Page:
Back last February, ZeroHedge and others posted this chart, comparing the CPI with the MIT Billion Prices Project.
The MIT Billion Prices Project is an online price tracking index designed to offer an unbiased, real-time inflation gauge.
Anyway, the red line was zooming higher, while the blue line was tame, causing some to believe that the CPI was understating inflation.
Then in April, MIT halted its project, and naturally ZeroHedge and others thought it was a conspiracy to shield Americans from the TRUTH about inflation.
So what’s going on with it?
Mark Perry has the goods: It’s been diving, and the dive has even outpaced the CPI.
the current annualized inflation rate of about 2.2% through early March is the lowest rate in at least two years. That’s almost a full per cent below the 3% annual rate of inflation from the CPI (NSA), providing support to the notion that the BLS measure of consumer prices overstates inflation by a full percentage point.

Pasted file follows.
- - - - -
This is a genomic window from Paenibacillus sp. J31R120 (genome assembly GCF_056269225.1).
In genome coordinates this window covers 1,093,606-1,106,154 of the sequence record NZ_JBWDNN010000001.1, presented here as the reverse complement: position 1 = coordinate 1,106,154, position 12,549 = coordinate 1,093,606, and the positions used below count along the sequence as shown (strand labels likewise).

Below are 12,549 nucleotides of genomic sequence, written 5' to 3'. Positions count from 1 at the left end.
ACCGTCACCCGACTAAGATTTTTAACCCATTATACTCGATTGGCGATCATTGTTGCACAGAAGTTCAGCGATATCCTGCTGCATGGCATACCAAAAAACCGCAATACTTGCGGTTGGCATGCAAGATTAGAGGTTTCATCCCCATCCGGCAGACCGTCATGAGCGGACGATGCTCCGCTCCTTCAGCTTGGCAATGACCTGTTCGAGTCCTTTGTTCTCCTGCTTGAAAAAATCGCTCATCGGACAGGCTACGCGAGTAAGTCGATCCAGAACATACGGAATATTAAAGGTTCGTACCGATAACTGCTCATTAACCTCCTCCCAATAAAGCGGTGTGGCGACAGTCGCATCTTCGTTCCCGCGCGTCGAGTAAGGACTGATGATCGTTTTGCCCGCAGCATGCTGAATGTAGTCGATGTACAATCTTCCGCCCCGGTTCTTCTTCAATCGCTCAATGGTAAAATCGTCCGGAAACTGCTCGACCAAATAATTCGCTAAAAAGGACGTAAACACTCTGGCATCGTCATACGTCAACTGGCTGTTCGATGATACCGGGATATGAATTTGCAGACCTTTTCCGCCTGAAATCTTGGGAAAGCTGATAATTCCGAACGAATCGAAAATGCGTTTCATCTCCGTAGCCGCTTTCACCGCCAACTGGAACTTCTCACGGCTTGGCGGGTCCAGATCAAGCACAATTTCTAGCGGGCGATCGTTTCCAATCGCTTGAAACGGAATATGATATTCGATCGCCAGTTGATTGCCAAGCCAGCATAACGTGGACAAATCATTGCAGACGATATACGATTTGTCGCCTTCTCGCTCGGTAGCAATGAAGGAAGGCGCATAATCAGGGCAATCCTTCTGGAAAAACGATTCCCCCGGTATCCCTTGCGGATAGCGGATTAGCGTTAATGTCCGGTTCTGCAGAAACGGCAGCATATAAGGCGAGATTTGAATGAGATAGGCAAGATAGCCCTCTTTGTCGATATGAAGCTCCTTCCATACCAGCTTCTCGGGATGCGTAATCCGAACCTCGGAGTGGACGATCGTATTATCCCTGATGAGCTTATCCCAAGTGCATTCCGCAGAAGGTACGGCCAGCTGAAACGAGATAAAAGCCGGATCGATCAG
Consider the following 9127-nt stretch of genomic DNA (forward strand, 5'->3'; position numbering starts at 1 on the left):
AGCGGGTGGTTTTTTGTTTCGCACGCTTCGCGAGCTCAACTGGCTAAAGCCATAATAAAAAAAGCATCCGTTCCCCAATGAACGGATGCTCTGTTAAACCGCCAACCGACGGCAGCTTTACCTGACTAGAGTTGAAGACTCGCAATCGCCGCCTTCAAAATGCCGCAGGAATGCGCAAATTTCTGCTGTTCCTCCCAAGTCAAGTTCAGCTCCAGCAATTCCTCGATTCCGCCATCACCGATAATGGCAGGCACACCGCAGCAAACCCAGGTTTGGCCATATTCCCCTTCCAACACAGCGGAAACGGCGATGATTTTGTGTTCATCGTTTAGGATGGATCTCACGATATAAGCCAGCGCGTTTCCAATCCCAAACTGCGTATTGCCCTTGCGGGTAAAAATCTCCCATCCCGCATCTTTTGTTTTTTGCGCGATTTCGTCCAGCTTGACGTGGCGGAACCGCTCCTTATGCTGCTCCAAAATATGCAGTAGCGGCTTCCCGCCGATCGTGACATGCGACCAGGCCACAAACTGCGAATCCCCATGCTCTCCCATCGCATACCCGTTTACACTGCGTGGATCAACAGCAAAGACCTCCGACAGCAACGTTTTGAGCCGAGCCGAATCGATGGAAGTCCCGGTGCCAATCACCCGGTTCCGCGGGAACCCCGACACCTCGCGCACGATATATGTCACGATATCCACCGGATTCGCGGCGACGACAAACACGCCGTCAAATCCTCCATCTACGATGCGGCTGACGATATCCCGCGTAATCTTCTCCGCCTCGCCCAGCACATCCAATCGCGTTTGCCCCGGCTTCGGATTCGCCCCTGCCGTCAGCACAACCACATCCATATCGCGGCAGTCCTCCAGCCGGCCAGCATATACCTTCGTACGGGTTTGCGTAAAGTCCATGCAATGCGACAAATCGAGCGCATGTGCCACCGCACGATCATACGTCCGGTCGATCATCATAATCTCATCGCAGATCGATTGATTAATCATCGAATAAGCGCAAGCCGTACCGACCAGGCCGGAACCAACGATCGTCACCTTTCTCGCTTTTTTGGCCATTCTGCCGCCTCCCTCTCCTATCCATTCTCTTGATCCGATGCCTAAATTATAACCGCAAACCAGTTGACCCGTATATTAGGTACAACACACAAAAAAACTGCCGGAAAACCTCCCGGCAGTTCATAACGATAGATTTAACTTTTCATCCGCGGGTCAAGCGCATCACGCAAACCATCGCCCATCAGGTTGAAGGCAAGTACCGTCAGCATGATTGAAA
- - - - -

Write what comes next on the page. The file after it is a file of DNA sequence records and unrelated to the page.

So this is bad news in the sense that it’s a sign of disinflation. But if you thought there was some MIT BPP conspiracy theory or that this index was proof of an overstated CPI, you can kiss that idea goodbye.
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